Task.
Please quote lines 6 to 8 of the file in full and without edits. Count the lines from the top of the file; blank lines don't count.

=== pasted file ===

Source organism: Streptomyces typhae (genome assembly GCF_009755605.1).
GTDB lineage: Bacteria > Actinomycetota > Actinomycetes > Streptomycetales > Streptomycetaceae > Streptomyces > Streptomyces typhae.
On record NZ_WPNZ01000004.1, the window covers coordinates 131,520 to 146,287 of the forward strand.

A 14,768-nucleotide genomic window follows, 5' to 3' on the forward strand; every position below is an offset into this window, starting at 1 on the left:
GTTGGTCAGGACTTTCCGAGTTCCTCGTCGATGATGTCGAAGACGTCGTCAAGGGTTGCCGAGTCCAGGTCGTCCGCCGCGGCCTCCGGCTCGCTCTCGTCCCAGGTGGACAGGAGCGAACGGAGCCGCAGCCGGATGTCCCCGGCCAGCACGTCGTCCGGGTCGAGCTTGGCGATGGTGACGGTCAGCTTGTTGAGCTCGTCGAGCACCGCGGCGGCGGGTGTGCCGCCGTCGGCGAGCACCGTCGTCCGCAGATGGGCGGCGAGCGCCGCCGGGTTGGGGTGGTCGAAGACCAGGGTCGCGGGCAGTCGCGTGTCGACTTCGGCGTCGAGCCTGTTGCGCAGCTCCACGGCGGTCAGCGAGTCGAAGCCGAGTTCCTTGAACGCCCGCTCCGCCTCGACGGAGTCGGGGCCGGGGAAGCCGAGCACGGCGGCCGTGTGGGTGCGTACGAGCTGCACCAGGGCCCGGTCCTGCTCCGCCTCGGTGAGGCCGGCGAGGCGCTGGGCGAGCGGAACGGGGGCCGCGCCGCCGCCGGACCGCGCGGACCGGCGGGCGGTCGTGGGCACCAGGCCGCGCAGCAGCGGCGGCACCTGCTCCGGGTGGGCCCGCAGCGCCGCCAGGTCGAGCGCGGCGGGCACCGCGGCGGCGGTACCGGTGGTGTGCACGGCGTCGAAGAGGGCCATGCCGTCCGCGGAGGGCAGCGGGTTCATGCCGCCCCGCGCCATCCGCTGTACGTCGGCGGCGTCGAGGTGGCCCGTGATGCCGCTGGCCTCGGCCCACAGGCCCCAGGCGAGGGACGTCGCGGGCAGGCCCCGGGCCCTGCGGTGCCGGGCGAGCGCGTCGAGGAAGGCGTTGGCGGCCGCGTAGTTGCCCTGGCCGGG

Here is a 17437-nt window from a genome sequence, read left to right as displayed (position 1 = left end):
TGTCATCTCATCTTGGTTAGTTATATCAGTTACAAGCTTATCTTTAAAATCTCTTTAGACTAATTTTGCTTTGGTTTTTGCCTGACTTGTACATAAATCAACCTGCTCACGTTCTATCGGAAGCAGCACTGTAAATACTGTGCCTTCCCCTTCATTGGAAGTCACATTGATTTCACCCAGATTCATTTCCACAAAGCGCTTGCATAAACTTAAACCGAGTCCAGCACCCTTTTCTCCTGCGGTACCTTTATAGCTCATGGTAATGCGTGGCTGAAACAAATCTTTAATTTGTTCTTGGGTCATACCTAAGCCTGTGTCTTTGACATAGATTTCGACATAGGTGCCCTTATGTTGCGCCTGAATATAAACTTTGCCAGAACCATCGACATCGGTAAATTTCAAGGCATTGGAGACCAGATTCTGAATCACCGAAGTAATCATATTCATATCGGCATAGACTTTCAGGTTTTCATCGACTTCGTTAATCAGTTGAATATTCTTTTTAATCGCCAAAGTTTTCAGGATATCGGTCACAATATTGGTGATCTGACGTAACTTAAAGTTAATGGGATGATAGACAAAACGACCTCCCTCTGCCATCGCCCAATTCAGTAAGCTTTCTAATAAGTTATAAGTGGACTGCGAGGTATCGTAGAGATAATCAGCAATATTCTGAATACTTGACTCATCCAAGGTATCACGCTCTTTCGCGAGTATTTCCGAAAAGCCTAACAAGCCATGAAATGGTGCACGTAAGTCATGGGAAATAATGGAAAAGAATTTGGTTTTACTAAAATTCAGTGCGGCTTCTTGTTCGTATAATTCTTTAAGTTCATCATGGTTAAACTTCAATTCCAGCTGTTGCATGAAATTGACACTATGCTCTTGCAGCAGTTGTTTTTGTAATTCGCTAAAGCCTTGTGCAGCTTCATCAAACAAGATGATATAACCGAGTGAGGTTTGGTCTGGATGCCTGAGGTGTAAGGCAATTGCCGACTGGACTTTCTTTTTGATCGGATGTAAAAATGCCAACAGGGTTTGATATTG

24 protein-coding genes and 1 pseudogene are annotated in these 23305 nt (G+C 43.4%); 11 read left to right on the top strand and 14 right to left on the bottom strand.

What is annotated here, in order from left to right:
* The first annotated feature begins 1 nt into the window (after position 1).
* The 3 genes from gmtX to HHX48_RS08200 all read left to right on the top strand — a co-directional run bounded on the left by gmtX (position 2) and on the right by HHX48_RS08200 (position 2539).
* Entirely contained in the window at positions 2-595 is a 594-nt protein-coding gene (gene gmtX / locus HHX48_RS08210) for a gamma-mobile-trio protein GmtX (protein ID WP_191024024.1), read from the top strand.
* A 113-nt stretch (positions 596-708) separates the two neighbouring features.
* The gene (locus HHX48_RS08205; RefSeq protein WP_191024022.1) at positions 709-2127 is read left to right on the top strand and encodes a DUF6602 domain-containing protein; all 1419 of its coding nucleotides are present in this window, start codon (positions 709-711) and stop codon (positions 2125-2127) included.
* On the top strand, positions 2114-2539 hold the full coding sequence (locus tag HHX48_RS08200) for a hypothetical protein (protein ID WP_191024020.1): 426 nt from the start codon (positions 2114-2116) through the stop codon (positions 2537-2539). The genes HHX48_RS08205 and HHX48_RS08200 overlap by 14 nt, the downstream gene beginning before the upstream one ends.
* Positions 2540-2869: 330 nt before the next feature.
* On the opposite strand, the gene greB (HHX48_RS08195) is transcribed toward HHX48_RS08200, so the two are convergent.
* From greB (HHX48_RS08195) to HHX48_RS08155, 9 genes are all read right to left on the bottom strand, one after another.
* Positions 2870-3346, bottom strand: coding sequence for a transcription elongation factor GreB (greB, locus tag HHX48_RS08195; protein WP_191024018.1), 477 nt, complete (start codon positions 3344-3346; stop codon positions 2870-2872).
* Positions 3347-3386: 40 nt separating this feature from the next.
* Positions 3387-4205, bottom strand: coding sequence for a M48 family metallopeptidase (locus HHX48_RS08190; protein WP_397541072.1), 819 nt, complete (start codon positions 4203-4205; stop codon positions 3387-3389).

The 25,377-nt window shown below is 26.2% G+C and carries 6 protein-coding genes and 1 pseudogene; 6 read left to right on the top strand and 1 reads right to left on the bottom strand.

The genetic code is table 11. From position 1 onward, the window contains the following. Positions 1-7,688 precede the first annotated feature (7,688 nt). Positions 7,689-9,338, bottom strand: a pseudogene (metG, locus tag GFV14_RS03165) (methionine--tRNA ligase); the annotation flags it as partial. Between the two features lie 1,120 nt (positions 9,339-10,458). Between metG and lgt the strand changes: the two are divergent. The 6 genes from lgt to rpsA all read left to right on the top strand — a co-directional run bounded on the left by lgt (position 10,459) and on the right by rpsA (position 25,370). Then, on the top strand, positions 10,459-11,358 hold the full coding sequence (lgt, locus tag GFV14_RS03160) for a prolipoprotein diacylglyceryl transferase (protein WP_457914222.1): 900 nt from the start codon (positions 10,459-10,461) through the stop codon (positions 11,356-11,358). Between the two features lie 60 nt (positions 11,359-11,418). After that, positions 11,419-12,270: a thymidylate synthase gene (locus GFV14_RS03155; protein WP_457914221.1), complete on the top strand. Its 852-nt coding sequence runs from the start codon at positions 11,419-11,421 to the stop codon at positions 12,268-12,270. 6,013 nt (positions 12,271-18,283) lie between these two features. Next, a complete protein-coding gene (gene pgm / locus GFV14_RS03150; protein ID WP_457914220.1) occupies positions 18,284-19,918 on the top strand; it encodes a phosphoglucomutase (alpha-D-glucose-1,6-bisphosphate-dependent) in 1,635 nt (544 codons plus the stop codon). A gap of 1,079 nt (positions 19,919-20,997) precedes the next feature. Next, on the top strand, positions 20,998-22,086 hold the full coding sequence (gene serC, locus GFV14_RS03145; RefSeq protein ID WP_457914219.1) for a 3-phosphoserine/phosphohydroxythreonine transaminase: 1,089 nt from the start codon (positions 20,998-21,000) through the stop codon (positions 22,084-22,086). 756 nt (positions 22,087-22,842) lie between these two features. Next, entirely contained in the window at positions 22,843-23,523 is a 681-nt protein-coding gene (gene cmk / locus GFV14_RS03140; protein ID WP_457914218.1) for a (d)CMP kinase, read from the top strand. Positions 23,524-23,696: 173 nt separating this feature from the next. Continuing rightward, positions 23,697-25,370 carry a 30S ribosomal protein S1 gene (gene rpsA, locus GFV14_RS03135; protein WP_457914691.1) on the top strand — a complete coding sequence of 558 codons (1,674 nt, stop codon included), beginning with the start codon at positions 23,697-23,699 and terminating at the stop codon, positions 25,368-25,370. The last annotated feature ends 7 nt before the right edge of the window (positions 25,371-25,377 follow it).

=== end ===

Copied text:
Here is a 17437-nt window from a genome sequence, read left to right as displayed (position 1 = left end):
TGTCATCTCATCTTGGTTAGTTATATCAGTTACAAGCTTATCTTTAAAATCTCTTTAGACTAATTTTGCTTTGGTTTTTGCCTGACTTGTACATAAATCAACCTGCTCACGTTCTATCGGAAGCAGCACTGTAAATACTGTGCCTTCCCCTTCATTGGAAGTCACATTGATTTCACCCAGATTCATTTCCACAAAGCGCTTGCATAAACTTAAACCGAGTCCAGCACCCTTTTCTCCTGCGGTACCTTTATAGCTCATGGTAATGCGTGGCTGAAACAAATCTTTAATTTGTTCTTGGGTCATACCTAAGCCTGTGTCTTTGACATAGATTTCGACATAGGTGCCCTTATGTTGCGCCTGAATATAAACTTTGCCAGAACCATCGACATCGGTAAATTTCAAGGCATTGGAGACCAGATTCTGAATCACCGAAGTAATCATATTCATATCGGCATAGACTTTCAGGTTTTCATCGACTTCGTTAATCAGTTGAATATTCTTTTTAATCGCCAAAGTTTTCAGGATATCGGTCACAATATTGGTGATCTGACGTAACTTAAAGTTAATGGGATGATAGACAAAACGACCTCCCTCTGCCATCGCCCAATTCAGTAAGCTTTCTAATAAGTTATAAGTGGACTGCGAGGTATCGTAGAGATAATCAGCAATATTCTGAATACTTGACTCATCCAAGGTATCACGCTCTTTCGCGAGTATTTCCGAAAAGCCTAACAAGCCATGAAATGGTGCACGTAAGTCATGGGAAATAATGGAAAAGAATTTGGTTTTACTAAAATTCAGTGCGGCTTCTTGTTCGTATAATTCTTTAAGTTCATCATGGTTAAACTTCAATTCCAGCTGTTGCATGAAATTGACACTATGCTCTTGCAGCAGTTGTTTTTGTAATTCGCTAAAGCCTTGTGCAGCTTCATCAAACAAGATGATATAACCGAGTGAGGTTTGGTCTGGATGCCTGAGGTGTAAGGCAATTGCCGACTGGACTTTCTTTTTGATCGGATGTAAAAATGCCAACAGGGTTTGATATTG

24 protein-coding genes and 1 pseudogene are annotated in these 23305 nt (G+C 43.4%); 11 read left to right on the top strand and 14 right to left on the bottom strand.